Common Whitetail, female
Northern Crescent

Yesterday, the trail ahead was so incredibly quiet– just the sound of the wind and the birds to soothe me. And I was surrounded by wildflowers– thousands of  delicate yellow blossoms  interspersed with tall, deep purple lupine. Flitting around among the flowers were a variety of butterflies and ethereal looking dragonflies. Then, against a perfectly blue sky I saw cardinals, bluejays, yellow warblers, orioles, kingbirds, sparrows and rose breasted grosbeaks. I didn’t get pictures of most of them, but I sure enjoyed watching them.

Lupine among the yellow Coreopsis
Yellow Warbler

One bird that I did manage to capture was a tree swallow. There were dozens of them flying overhead scooping up insects as they went. I was eager to see if I could get a good shot of one of them in flight– it’s a fun photographic challenge. The swallows, however, were not happy with my plan. Apparently, I was way too close to their nest boxes and they immediately started to dive bomb my camera! I couldn’t believe how fast they were and how close they came to the tip of my lens before veering off! It was unnerving– but I got the picture, both literally and figuratively, and left them alone.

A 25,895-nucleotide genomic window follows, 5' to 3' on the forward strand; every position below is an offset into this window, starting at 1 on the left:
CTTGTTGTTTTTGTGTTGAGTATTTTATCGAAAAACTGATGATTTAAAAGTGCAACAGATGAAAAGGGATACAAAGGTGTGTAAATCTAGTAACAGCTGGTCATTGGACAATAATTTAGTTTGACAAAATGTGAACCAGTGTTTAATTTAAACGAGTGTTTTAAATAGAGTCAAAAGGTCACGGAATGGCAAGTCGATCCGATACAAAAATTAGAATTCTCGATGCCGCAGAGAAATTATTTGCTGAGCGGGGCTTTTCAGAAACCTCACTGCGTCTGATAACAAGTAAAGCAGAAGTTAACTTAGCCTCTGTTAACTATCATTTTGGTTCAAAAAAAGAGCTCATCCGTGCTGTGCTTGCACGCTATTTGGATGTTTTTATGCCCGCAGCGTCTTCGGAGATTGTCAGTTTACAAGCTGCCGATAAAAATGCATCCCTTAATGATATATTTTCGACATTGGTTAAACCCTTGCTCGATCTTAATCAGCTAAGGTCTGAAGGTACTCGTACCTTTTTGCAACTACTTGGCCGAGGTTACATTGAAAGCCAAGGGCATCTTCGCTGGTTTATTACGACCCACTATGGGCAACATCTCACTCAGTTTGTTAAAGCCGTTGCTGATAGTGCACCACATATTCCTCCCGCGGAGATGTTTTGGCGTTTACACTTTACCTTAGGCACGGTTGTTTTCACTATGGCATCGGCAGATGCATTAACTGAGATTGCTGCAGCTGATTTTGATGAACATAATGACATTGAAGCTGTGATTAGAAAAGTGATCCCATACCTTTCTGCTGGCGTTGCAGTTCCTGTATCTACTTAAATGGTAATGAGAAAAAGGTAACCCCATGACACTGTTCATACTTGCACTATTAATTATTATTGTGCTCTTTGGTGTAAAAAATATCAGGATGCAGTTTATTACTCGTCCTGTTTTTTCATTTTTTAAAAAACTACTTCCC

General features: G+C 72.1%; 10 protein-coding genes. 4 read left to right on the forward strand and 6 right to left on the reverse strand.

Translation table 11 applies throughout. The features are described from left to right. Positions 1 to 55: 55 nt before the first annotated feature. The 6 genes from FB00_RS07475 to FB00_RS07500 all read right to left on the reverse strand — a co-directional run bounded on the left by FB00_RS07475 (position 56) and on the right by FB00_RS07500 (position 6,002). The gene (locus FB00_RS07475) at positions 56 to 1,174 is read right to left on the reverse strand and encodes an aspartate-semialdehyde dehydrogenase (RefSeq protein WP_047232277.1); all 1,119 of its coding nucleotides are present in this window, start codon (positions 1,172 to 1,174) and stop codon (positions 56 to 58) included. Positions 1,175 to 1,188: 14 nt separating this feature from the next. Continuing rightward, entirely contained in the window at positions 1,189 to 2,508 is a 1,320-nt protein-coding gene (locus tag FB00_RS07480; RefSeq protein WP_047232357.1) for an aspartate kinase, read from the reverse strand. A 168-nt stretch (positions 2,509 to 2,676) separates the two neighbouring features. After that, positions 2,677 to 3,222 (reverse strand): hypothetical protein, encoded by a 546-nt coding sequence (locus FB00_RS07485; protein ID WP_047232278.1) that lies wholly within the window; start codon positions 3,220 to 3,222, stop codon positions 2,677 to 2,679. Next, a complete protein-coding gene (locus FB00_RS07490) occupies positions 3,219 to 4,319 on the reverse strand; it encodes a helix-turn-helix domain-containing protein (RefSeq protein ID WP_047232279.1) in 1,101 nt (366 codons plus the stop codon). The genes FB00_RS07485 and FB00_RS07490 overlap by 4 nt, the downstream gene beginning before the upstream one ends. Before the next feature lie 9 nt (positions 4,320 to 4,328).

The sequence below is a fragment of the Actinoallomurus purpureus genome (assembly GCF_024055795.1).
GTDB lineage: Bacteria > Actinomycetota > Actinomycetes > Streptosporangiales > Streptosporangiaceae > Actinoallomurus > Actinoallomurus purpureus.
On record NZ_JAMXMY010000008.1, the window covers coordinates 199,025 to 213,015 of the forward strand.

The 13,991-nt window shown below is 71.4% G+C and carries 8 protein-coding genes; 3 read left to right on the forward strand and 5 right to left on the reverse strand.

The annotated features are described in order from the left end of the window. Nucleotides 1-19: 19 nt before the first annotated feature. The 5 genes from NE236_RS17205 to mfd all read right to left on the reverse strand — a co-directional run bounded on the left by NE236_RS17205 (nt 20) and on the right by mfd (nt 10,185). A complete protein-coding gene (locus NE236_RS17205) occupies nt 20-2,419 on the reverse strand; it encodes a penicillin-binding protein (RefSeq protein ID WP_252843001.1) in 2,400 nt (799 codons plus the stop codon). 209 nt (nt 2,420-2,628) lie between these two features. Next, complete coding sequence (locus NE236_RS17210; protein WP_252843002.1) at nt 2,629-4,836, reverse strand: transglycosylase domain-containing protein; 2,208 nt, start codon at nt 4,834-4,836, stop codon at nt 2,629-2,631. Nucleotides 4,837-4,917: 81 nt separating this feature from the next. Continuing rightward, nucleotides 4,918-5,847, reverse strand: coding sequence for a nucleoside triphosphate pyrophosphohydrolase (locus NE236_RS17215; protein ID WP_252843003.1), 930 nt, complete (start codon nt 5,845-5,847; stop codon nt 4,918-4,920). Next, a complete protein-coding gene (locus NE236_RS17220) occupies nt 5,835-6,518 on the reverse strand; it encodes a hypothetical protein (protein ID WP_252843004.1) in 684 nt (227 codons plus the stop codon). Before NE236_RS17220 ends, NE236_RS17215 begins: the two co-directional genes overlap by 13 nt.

Tree Swallow in flight
Tree Swallow in the nest box

When I go through my pictures at the end of each day, I often turn to Mel with a smile on my face and say, “It’s just like going on a treasure hunt!” I never know what I’m going to find or where I’ll find it, but I almost always bring home something that delights me—sometimes a picture, sometimes a story, sometimes both.

Great Blue Heron
Checkerspot Butterfly

Walk Slowly, Stop Often

June 12, 2019

As I was out walking today, I started thinking about what advice I would give others who might be interested in going on picture walks of their own. The first thing that came to mind was to walk slowly and stop often. It’s what I do every time I’m out taking pictures and it feels very therapeutic—like an antidote to all the stress in the world today.